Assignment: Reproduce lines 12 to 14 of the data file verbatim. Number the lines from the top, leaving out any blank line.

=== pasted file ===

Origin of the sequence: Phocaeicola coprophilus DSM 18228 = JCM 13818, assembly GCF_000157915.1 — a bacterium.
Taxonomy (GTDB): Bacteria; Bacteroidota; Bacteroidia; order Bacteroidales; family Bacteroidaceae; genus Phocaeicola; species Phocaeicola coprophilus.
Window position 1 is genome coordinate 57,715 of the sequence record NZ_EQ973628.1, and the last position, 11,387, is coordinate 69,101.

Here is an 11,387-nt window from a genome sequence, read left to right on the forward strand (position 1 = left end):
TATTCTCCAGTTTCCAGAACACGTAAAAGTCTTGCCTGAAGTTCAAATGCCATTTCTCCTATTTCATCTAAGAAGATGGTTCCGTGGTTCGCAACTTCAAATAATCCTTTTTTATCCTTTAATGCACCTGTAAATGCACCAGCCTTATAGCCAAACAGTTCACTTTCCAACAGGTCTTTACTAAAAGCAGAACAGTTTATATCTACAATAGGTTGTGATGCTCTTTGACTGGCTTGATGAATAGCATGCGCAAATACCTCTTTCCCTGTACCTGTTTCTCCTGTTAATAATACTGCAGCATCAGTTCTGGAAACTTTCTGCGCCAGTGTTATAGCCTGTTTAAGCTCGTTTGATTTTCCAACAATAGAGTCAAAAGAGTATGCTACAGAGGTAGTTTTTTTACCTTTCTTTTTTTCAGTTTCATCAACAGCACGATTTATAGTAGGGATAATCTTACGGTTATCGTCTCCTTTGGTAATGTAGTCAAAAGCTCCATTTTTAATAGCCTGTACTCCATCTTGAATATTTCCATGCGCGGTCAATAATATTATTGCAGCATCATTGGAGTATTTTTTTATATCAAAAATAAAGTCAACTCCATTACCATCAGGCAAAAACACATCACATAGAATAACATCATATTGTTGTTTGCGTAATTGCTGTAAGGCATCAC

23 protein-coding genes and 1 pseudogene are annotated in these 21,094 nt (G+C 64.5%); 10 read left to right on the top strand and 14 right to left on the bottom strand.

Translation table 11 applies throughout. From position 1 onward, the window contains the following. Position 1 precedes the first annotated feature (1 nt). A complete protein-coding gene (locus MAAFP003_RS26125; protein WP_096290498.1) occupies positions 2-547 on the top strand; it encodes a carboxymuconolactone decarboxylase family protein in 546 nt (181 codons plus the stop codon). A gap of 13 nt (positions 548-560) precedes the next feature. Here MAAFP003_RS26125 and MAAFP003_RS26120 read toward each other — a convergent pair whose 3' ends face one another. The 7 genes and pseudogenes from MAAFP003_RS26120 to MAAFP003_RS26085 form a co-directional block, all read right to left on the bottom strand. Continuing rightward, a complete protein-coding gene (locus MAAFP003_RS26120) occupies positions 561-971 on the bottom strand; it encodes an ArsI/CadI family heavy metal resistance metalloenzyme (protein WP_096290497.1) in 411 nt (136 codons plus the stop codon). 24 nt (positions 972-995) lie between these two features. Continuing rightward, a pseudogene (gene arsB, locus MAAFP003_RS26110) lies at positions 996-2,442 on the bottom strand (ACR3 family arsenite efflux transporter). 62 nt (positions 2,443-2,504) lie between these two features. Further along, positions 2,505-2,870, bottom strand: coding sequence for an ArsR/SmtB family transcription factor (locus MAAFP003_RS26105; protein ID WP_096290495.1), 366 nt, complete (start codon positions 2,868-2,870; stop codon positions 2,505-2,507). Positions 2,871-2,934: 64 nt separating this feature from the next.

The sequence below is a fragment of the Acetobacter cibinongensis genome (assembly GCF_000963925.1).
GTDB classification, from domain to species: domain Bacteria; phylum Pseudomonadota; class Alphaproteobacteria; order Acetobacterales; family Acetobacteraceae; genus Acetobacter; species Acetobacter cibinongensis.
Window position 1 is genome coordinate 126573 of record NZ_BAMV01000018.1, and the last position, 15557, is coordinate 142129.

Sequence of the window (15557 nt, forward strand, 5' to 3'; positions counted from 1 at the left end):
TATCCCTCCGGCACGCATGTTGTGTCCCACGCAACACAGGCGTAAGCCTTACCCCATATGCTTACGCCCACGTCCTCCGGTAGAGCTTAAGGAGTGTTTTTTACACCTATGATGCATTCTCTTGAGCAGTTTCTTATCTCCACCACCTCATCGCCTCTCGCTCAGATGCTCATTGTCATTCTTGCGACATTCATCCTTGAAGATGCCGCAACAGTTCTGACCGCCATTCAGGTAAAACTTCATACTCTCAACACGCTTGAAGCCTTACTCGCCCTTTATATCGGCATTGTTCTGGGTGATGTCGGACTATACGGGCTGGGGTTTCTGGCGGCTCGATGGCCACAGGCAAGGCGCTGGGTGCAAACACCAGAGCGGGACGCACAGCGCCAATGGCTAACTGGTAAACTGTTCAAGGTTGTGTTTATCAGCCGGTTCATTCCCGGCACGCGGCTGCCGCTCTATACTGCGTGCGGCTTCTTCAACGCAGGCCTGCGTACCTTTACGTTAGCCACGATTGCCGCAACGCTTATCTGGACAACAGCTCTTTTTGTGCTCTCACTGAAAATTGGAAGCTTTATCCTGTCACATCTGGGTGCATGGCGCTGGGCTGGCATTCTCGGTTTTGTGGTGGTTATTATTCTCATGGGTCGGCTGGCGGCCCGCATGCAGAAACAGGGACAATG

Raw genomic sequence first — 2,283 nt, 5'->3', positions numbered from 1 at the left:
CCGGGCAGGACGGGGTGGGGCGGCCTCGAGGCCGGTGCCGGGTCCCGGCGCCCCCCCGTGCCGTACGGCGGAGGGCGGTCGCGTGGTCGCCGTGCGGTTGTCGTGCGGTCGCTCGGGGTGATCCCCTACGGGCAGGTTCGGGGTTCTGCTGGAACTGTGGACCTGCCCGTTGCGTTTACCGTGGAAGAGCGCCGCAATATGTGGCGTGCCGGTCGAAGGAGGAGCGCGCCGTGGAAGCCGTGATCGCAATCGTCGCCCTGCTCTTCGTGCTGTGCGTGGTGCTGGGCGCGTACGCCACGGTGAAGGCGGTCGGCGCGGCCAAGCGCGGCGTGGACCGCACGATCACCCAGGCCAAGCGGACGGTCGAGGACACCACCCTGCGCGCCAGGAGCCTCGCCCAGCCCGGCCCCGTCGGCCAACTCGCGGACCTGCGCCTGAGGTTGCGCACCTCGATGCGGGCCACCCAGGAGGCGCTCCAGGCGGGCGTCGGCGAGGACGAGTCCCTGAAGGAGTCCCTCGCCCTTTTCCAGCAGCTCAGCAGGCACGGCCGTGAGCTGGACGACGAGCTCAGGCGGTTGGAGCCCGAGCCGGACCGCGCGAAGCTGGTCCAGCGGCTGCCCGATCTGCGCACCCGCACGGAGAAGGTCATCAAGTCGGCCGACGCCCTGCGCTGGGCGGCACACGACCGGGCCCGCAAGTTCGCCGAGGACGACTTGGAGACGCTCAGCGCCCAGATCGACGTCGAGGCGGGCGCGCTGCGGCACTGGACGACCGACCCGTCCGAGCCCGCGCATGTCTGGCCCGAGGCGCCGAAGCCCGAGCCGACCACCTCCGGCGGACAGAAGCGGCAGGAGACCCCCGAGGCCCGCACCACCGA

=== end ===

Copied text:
TATCCCTCCGGCACGCATGTTGTGTCCCACGCAACACAGGCGTAAGCCTTACCCCATATGCTTACGCCCACGTCCTCCGGTAGAGCTTAAGGAGTGTTTTTTACACCTATGATGCATTCTCTTGAGCAGTTTCTTATCTCCACCACCTCATCGCCTCTCGCTCAGATGCTCATTGTCATTCTTGCGACATTCATCCTTGAAGATGCCGCAACAGTTCTGACCGCCATTCAGGTAAAACTTCATACTCTCAACACGCTTGAAGCCTTACTCGCCCTTTATATCGGCATTGTTCTGGGTGATGTCGGACTATACGGGCTGGGGTTTCTGGCGGCTCGATGGCCACAGGCAAGGCGCTGGGTGCAAACACCAGAGCGGGACGCACAGCGCCAATGGCTAACTGGTAAACTGTTCAAGGTTGTGTTTATCAGCCGGTTCATTCCCGGCACGCGGCTGCCGCTCTATACTGCGTGCGGCTTCTTCAACGCAGGCCTGCGTACCTTTACGTTAGCCACGATTGCCGCAACGCTTATCTGGACAACAGCTCTTTTTGTGCTCTCACTGAAAATTGGAAGCTTTATCCTGTCACATCTGGGTGCATGGCGCTGGGCTGGCATTCTCGGTTTTGTGGTGGTTATTATTCTCATGGGTCGGCTGGCGGCCCGCATGCAGAAACAGGGACAATG

Raw genomic sequence first — 2,283 nt, 5'->3', positions numbered from 1 at the left:
CCGGGCAGGACGGGGTGGGGCGGCCTCGAGGCCGGTGCCGGGTCCCGGCGCCCCCCCGTGCCGTACGGCGGAGGGCGGTCGCGTGGTCGCCGTGCGGTTGTCGTGCGGTCGCTCGGGGTGATCCCCTACGGGCAGGTTCGGGGTTCTGCTGGAACTGTGGACCTGCCCGTTGCGTTTACCGTGGAAGAGCGCCGCAATATGTGGCGTGCCGGTCGAAGGAGGAGCGCGCCGTGGAAGCCGTGATCGCAATCGTCGCCCTGCTCTTCGTGCTGTGCGTGGTGCTGGGCGCGTACGCCACGGTGAAGGCGGTCGGCGCGGCCAAGCGCGGCGTGGACCGCACGATCACCCAGGCCAAGCGGACGGTCGAGGACACCACCCTGCGCGCCAGGAGCCTCGCCCAGCCCGGCCCCGTCGGCCAACTCGCGGACCTGCGCCTGAGGTTGCGCACCTCGATGCGGGCCACCCAGGAGGCGCTCCAGGCGGGCGTCGGCGAGGACGAGTCCCTGAAGGAGTCCCTCGCCCTTTTCCAGCAGCTCAGCAGGCACGGCCGTGAGCTGGACGACGAGCTCAGGCGGTTGGAGCCCGAGCCGGACCGCGCGAAGCTGGTCCAGCGGCTGCCCGATCTGCGCACCCGCACGGAGAAGGTCATCAAGTCGGCCGACGCCCTGCGCTGGGCGGCACACGACCGGGCCCGCAAGTTCGCCGAGGACGACTTGGAGACGCTCAGCGCCCAGATCGACGTCGAGGCGGGCGCGCTGCGGCACTGGACGACCGACCCGTCCGAGCCCGCGCATGTCTGGCCCGAGGCGCCGAAGCCCGAGCCGACCACCTCCGGCGGACAGAAGCGGCAGGAGACCCCCGAGGCCCGCACCACCGA